Hatch and Coburn Introduce Legislation to Cut Federal Workforce

By on August 3, 2011 in Current Events with 467 Comments

Senators Orrin Hatch (R-UT) and Tom Coburn (R-OK) have introduced legislation to significantly reduce both the size and scope of the federal government by freezing federal employees’ salaries and cutting the size of the federal workforce. The Federal Workforce Reduction and Reform Act of 2011 will shrink the federal government with the goal of making it more efficient and fiscally-responsible.

The legislation would:

  • Extend the current pay freeze on federal civilian employees’ salaries by an additional three years
  • Freeze all bonuses, including performance and recruitment bonuses, for that same time period
  • Require a 15 percent reduction in the size of the federal workforce and in the federal contracted workforce over the next 10 years through attrition and simple accounting
  • Provide a 75 percent reduction in the federal government’s annual travel budget, which accounts for more than $15 billion a year, a figure the Senators say is no longer necessary or sustainable

The legislation utilizes the methodology employed by the Fiscal Commission.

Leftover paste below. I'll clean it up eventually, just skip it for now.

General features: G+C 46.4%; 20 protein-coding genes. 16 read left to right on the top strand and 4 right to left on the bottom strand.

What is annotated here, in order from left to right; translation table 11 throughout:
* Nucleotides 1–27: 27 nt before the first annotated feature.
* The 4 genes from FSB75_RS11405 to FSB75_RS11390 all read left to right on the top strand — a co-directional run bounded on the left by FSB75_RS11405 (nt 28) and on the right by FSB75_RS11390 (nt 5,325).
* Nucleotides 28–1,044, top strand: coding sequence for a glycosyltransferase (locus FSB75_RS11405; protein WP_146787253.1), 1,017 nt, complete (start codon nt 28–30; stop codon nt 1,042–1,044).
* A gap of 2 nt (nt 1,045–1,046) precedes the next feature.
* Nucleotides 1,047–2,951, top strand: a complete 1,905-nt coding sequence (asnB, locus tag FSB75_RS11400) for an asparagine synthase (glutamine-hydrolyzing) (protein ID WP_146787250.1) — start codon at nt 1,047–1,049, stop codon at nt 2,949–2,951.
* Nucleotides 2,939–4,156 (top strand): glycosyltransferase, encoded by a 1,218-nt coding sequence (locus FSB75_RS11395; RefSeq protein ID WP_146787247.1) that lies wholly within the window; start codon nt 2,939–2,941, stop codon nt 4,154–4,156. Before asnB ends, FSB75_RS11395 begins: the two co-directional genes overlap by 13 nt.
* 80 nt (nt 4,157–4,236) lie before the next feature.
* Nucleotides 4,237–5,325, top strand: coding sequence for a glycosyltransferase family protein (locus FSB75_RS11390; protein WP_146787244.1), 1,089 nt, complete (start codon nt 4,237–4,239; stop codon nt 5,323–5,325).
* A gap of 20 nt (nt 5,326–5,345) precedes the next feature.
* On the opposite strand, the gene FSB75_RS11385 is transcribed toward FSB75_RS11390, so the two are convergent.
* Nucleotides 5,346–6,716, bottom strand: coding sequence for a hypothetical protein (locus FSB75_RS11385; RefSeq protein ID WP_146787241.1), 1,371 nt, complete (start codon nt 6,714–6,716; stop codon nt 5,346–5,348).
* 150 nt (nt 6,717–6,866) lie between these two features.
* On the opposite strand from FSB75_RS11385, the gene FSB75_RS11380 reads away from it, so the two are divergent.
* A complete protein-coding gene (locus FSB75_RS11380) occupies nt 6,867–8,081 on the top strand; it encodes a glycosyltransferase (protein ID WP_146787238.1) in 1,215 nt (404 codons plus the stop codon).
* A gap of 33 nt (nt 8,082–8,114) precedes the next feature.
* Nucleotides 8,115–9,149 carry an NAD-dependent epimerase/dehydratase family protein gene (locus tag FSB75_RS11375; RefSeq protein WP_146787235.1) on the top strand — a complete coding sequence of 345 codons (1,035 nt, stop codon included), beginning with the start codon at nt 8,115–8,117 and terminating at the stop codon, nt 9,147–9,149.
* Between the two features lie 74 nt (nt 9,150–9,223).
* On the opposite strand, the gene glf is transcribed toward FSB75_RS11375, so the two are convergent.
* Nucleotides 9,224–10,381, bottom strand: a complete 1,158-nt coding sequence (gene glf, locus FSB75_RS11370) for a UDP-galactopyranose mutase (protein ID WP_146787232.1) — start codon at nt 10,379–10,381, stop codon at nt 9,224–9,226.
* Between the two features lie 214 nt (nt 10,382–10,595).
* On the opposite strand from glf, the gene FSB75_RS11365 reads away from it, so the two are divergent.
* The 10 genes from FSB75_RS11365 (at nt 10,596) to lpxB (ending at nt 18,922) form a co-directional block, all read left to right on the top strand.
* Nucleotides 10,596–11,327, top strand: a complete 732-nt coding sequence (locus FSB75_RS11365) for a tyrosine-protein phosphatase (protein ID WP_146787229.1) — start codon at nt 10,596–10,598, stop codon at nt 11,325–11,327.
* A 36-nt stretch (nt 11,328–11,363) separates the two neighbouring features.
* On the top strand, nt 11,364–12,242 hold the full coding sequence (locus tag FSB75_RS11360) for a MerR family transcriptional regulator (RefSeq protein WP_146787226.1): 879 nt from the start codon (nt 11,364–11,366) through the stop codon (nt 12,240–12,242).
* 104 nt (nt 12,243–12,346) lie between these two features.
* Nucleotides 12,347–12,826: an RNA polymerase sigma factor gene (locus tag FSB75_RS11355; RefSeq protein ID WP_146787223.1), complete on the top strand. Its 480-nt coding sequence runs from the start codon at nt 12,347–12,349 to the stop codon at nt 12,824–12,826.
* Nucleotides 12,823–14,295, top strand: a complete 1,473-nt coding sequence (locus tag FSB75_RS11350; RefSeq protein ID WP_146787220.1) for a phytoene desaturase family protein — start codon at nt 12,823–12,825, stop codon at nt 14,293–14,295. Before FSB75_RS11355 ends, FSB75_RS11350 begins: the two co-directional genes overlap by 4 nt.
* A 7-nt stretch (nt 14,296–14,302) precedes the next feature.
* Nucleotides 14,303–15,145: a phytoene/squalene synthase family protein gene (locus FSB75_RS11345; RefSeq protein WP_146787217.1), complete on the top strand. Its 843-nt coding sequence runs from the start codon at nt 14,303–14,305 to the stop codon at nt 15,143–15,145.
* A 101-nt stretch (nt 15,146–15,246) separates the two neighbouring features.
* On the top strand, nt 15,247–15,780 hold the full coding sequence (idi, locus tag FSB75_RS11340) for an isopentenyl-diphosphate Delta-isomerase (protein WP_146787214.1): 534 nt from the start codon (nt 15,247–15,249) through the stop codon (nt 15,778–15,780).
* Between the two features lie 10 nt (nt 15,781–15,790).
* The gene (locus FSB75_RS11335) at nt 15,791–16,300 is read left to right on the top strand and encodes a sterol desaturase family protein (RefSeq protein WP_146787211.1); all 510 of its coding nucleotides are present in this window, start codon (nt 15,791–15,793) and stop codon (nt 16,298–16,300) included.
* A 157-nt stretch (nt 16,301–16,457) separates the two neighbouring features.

“If the recent debate over the debt ceiling has shown anything, it’s that we need to make sure the federal government is forced to live within its means, just as small businesses and working families across the country are,” Hatch said. “We simply must do more to address our runaway government spending and debt. The solutions to these problems don’t need to be complicated. Our bill will generate significant savings – more than $600 billion – by implementing just a small handful of relatively simple reforms.”

© 2016 Ian Smith. All rights reserved. This article may not be reproduced without express written consent from Ian Smith.

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Ian Smith is one of the co-founders of FedSmith.com. He enjoys writing about current topics that affect the federal workforce. Ian also has a background in web development and does the technical work for the FedSmith.com web site and its sibling sites.

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